Small bags were all the rage at the recent spring/summer fashion shows. Handbag titans Hermes came up with a tiny box bag, no longer than a standard classroom ruler. Valentino, meanwhile, showed off minuscule chain-strapped pockets, of a size more appropriate for holding charm bracelets than a copy of The Goldfinch.
The fashionistas have got the right idea by scaling things back (even if it means, sadly, there has been an increase in handbag-sized pooches being sent to rescue centres). But I’ve pushed things even further and ditched my back completely. And it’s wonderful. I have been liberated.
In the past few weeks I have left my orange leather tote at home and, as a result, I have been striding unburdened to the Tube. For the first time in my life, I’ve been getting there early. In one pocket I carry a small purse. In the other, my phone and keys. In my hand, Captain Corelli’s Mandolin (I may be trailblazer when it comes to bags, but I’m behind the literary times). I don’t need an accounts book-worth of receipts. I don’t need three lipsticks. Or two mascaras – both have run out. I don’t need my laptop charger. I don’t even need my laptop. My phone will do fine. Last night’s socks should be in the wash.
Without a bag, I am now empowered. And, blissfully, my shoulders are free. They no longer curl over my chest. They sit back proud. My neck is straight. No need to worry about my trapezius muscle (handbags put pressure on it, causing headaches) or the grime I am carting around (a study last year found that there is more bacteria in a handbag than on an average loo seat).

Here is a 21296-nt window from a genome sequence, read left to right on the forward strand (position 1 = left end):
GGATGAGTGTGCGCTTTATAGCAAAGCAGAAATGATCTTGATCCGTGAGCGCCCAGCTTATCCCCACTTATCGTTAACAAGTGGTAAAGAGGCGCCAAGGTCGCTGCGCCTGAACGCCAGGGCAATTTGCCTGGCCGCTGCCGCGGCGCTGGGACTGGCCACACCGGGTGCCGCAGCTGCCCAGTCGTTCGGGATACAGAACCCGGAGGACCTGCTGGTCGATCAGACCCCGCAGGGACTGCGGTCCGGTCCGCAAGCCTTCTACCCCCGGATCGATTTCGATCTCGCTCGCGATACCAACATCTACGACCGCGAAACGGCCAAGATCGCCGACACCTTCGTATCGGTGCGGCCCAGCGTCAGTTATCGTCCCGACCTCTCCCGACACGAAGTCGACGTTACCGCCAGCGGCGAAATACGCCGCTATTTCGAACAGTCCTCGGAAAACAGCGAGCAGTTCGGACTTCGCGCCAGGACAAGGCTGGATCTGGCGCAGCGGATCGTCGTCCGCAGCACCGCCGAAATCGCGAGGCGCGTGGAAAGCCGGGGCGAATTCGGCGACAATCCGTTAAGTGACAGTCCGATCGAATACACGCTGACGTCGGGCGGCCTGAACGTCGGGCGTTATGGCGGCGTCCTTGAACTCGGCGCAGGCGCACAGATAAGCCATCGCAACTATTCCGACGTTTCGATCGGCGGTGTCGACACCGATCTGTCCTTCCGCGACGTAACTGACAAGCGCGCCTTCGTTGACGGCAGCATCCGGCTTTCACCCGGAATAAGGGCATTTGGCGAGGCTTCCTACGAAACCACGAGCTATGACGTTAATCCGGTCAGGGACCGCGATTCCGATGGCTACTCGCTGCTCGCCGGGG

Surprisingly, it seems not many other people have discovered the freedom that comes with ditching their bag. No one travels without one, it seems. And so many are monstrous in size. I pity the poor women swaying under the strain of huge handbags, while men, too, have become wedded to their bags. Gym holdalls and rucksacks have become essential items. As trains draw into every station there is a collective sway. Bags pull one way. The train pulls the other. Me? I’m able to just bounce off. I head for the office with a smile. No lead weight to squeeze through the door with. No papers falling out onto the floor. I get to my desk and I put my book on down. In short, I am feeling more than a little smug.